Unlike my career, my relationships (especially romantic ones) have been driven by adventure, risk, and loss; churn over stability; a continuous learning process—not just about myself, but the pattern of existence as reflected by a relationship’s beginning, middle, and end. It keeps teaching you something, long after it’s officially over. What the relationship was changes. How you see yourself changes.
I recently finished watching a series, Any Human Heart. It makes a good argument for how each of us is changing all the time. We’re never the same person twice. But it would be hard (impossible) to function if we were truly aware and cognizant of the fact.
When I left F+W for UC in 2010, I found myself all too aware of this reality. I was completely adrift and losing my center. Too much change, not enough anchor. A wild-hair notion came to me. I asked my office crush, the production guy, on a date. He said yes.
His name is Mark, by the way.
Nearly two years later, Mark has also said yes to moving to Charlottesville with me. (Don’t worry; he’ll still be working for F+W and catching editors’ mistakes.) I like the idea of our relationship overlapping cities. It feels like parts of life aren’t irretrievably gone and lost all at once. Plus, embarking on a new life in a new city as part of a partnership is a new kind of adventure for me. Charlottesville is something we’ll discover and experience together, and Cincinnati is something we’ll remember together.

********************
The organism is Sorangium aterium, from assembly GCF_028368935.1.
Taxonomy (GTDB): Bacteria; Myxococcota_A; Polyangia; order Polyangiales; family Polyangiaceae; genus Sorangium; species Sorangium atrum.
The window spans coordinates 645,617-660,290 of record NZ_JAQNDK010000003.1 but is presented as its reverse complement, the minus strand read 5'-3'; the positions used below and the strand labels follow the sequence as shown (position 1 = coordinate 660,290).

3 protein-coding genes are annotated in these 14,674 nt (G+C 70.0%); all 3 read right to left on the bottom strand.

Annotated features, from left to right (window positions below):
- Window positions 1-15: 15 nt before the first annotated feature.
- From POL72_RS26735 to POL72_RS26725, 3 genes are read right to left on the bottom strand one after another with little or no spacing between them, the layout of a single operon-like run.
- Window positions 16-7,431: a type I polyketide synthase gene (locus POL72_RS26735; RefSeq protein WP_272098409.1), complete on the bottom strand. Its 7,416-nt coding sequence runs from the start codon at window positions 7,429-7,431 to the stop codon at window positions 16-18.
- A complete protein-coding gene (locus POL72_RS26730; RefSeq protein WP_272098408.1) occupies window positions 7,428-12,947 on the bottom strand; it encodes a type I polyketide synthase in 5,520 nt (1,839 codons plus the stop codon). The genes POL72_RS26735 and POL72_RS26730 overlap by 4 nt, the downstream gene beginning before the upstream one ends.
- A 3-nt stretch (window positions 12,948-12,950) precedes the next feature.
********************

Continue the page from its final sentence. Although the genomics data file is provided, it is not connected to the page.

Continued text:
Jane Friedman (@JaneFriedman) has nearly 25 years of experience in the media & publishing industry. She is the publisher of The Hot Sheet, the essential newsletter on the publishing industry for authors, and was named Publishing Commentator of the Year by Digital Book World in 2019.
In addition to being a professor with The Great Courses (How to Publish Your Book), she is the author of The Business of Being a Writer (University of Chicago Press), which received a starred review from Library Journal.
Jane speaks regularly at conferences and industry events such as Digital Book World and Frankfurt Book Fair, and has served on panels with the National Endowment for the Arts and the Creative Work Fund. Find out more.